Add `push`, `push_back`, `pop` & `pop_back` methods to fixed-size arrays

That's the same as (&array[..index]).try_into(). I'm pretty sure that try_into() also performs a memcpy(), so the behavior is not that different from truncate.

Playground

Any time you have a by-value function argument/return, it's logically a copy, and you're at the mercy of copy elision to remove them. There's nothing more you can do.

Btw, here's a trick to optimize concat that also makes it const-compatible:

const fn concat<T, const N: usize, const M: usize>(
   lhs: [T; N], rhs: [T; M],
) -> [T; { N + M }] {
    #[repr(C)]
    struct Concat<LHS, RHS>(LHS, RHS);

    unsafe { transmute(Concat(lhs, rhs)) }
}

and I'd currently write truncate as

fn truncate<T, const LESS: usize, const MORE: usize>(
    arr: [T; MORE],
) -> [T; LESS]
where
    const { LESS <= MORE },
{
    let arr = ManuallyDrop::new(arr);
    // optional: to avoid leaking at greater risk of abort:
    // consider also a manual guard defuse
    let arr = scopeguard::guard_on_unwind(arr, |arr| {
        // NB: tail is already dropped
        unsafe { drop_in_place(&mut arr[..LESS]) };
    });
    unsafe {
        drop_in_place(&mut arr[LESS..]);
        transmute_copy(&arr)
    }
}

(I don't know if where const is implemented yet.)

Or perhaps alternatively to make the drop semantics more standard via being implicit,

fn split_at<T, const MID: usize, const LEN: usize>(
    arr: [T; LEN],
) -> ([T; MID], [T; { LEN - MID }])
where
    const { MID <= LEN },
{
    let arr = ManuallyDrop::new(arr);
    // TODO: check if unwrap_unchecked is needed
    let lhs = arr[..MID].try_into().unwrap();
    let rhs = arr[MID..].try_into().unwrap();
    (lhs, rhs)
}

fn truncate<T, const LESS: usize, const MORE: usize>(
    arr: [T; MORE],
) -> [T; LESS]
where
    const { LESS <= MORE },
{
    split::<T, LESS, MORE>(arr).0
}

I really like these implementations, I'll implement them in the repo (with some minor changes).

Looks like we can't implement concat like that...

I guess transmute_copy() would do the work as it doesn't check the sizes.

this works

I based that off of memory from a version that concatenates const strings. Pulling it up, it does use a custom transmute_prefix to sidestep the dependent sizes check.

I see you're doing impl<T> and impl<T: Drop> — this is absolutely not what you want. A T: Drop bound is never what you want.

As a trait bound, T: Drop holds when an explicit implementation of Drop exists. If you have something like struct S { list: Vec<Data> } and no explicit impl Drop for S, then S: Drop does not hold.

If you want to specialize behavior for types without drop glue, you need to use T: Copy (for a static guarantee) or needs_drop (for a monomorphized check).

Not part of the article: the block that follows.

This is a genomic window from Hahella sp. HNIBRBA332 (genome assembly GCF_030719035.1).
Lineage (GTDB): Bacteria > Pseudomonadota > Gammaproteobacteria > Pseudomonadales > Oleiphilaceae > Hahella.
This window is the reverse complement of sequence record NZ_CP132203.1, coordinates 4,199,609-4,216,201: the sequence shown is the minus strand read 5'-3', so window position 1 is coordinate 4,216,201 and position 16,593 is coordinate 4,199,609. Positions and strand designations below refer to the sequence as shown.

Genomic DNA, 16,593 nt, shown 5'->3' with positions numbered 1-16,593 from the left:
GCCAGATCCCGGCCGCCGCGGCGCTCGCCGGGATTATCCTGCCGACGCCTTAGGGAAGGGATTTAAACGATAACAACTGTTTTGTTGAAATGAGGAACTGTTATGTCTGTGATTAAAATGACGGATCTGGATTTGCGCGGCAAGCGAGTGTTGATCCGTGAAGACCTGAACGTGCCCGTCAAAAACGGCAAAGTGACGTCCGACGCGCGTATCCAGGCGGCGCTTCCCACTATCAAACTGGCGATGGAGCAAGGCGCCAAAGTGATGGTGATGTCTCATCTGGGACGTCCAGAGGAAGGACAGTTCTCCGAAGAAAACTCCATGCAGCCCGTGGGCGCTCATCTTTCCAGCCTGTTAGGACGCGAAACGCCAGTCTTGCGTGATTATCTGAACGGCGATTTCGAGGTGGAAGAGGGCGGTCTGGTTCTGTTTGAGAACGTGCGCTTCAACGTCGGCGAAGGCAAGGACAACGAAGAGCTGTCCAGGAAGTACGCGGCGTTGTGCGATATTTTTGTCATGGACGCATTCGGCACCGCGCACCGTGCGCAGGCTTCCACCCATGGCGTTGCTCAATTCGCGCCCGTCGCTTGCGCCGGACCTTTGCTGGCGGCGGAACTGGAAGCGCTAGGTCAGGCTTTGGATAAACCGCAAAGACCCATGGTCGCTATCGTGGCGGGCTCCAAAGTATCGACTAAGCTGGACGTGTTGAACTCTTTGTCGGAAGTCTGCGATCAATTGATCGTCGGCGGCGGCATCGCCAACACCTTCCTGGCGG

But for this case, just call drop_in_place::<[T]>. It will trivially monomorphize to nothing when instantiated for a T which is !needs_drop::<T>(). (If you're extremely paranoid, call drop_in_place::<[T; N]>.)

3 Likes

Hmmmm, I specialized over Drop because drop_in_place() is not const and everything else was, but I think I can invert the implementations and specialize over Copy, defaulting to the Drop impl.

The pop operation is already possible with destructuring:

let [..rest, tail] = array;

I don't know how efficient this is compared to the proposed method, but if it isn't as efficient, I think it can be further optimized.

For the push operation, I'd much rather have a built-in syntax that looks symmetrical to destructuring:

let new_array = [..array, new_elem];

In JS, this is called spread syntax. Rust has something similar (the struct update syntax), but currently only for structs and enum variants.

2 Likes

It's worth noting that this causes a lot of issues, because the pattern spread syntax is the same as range constructor syntax.

So [..array, new_elem] is [RangeTo::new(array), new_elem].

That's not to say that this isn't resolvable, but it is an issue.

1 Like

Maybe we can do 3 dots like this for append:

let array = [...old_array, element1, element2];

And this for concat:

let array = [...old_array1...old_array2, element1, element2];`

With the possibility of combining them:

let array = [...old_array1...old_array2...old_array3, element1, element2, element3];`

For truncate we have destructuring assigments.

Once i get home I'll power on my laptop and write a language design post.

It looks like you could replace both methods with a generic implementation of std::ops::Add<[T;N]> for [T;L].

It has already been discussed in the thread linked above, such implementation would be ambiguous between concatenation and elementwise addition.

Huh, and right above my post too... Looks like something glitched - I only saw the post before that one.

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